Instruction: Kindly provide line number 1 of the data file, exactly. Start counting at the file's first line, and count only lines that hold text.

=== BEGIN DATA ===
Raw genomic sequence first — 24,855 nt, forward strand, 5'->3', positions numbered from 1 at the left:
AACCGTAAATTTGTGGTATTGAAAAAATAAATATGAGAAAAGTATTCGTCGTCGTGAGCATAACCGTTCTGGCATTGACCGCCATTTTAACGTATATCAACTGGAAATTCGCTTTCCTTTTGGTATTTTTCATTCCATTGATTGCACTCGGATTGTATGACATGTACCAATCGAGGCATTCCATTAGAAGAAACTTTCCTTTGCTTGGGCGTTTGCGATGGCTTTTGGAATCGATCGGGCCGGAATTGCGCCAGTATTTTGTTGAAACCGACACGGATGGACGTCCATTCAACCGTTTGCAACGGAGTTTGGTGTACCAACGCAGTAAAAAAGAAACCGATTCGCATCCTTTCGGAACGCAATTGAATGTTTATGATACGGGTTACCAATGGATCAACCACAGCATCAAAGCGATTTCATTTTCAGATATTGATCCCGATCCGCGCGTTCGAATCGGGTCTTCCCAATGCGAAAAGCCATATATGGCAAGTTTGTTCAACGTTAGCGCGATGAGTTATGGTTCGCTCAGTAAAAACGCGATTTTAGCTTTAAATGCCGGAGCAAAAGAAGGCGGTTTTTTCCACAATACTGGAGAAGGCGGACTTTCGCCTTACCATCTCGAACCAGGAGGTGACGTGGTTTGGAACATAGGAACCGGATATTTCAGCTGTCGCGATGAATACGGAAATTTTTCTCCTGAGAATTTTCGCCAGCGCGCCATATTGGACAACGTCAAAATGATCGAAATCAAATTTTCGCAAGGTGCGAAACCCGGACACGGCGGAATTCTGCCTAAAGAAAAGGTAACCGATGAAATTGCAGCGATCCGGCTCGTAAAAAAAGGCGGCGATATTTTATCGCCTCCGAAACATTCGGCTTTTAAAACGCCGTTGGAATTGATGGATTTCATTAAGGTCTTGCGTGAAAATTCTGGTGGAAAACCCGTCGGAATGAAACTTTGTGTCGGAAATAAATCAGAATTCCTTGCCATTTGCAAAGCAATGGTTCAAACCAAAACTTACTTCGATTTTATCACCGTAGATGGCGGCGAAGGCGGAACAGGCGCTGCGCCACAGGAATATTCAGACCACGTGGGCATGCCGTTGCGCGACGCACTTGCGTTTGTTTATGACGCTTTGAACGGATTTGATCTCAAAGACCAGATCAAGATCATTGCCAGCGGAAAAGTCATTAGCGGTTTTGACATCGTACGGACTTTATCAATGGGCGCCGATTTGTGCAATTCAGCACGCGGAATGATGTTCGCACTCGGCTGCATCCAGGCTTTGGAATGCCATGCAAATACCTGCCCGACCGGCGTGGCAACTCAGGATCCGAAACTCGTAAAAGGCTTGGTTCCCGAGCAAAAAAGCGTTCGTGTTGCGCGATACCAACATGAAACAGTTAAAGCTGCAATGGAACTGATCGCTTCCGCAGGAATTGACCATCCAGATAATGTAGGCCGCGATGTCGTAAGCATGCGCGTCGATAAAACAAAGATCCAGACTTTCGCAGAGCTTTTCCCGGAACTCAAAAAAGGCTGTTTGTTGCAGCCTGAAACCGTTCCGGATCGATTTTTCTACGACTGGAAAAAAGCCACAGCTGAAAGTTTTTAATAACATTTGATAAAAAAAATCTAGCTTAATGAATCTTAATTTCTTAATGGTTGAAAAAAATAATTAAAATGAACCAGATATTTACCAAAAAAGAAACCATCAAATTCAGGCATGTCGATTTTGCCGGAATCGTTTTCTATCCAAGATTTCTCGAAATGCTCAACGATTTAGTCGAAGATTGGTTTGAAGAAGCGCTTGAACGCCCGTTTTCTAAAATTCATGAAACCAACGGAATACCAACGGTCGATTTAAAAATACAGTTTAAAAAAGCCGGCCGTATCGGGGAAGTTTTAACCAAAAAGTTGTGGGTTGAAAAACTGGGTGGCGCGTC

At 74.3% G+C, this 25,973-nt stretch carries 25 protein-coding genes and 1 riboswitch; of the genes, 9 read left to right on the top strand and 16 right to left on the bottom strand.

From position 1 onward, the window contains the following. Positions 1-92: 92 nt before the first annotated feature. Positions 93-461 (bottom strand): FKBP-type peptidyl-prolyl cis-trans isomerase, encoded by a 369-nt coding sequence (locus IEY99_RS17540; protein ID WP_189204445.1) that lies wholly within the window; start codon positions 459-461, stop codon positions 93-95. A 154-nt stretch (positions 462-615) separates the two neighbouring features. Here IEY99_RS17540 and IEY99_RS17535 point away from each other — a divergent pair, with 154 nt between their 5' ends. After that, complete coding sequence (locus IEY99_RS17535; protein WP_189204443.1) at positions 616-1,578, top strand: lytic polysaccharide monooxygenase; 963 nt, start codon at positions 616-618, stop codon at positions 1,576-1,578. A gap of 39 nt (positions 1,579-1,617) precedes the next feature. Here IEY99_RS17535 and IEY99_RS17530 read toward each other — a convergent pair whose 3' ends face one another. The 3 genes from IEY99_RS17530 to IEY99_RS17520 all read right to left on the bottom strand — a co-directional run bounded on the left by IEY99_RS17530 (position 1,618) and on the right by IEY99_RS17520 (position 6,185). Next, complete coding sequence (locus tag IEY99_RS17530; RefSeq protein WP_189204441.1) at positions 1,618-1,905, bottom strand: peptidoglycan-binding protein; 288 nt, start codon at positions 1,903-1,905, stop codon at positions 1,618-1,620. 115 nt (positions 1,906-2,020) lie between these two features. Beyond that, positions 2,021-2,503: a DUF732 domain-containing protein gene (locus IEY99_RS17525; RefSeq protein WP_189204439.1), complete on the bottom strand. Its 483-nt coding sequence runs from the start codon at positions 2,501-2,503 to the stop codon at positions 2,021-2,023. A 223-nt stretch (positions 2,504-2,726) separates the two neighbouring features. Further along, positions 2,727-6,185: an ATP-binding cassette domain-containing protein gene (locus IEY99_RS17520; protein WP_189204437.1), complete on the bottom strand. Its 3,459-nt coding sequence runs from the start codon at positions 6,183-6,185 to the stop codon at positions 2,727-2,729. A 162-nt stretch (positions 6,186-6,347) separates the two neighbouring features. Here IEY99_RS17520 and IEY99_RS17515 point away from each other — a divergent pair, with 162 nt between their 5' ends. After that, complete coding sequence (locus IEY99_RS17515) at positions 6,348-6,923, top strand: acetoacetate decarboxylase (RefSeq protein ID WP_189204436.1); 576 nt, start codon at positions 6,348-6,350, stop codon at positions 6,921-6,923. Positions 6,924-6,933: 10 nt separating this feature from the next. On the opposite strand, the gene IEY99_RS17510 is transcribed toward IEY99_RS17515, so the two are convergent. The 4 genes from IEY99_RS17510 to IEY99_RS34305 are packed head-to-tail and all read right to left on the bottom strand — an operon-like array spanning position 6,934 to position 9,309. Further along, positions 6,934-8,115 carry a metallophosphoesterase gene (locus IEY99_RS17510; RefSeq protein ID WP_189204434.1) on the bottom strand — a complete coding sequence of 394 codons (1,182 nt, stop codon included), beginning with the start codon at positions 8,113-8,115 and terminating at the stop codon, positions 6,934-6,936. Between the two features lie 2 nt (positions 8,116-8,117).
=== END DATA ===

Raw genomic sequence first — 24,855 nt, forward strand, 5'->3', positions numbered from 1 at the left: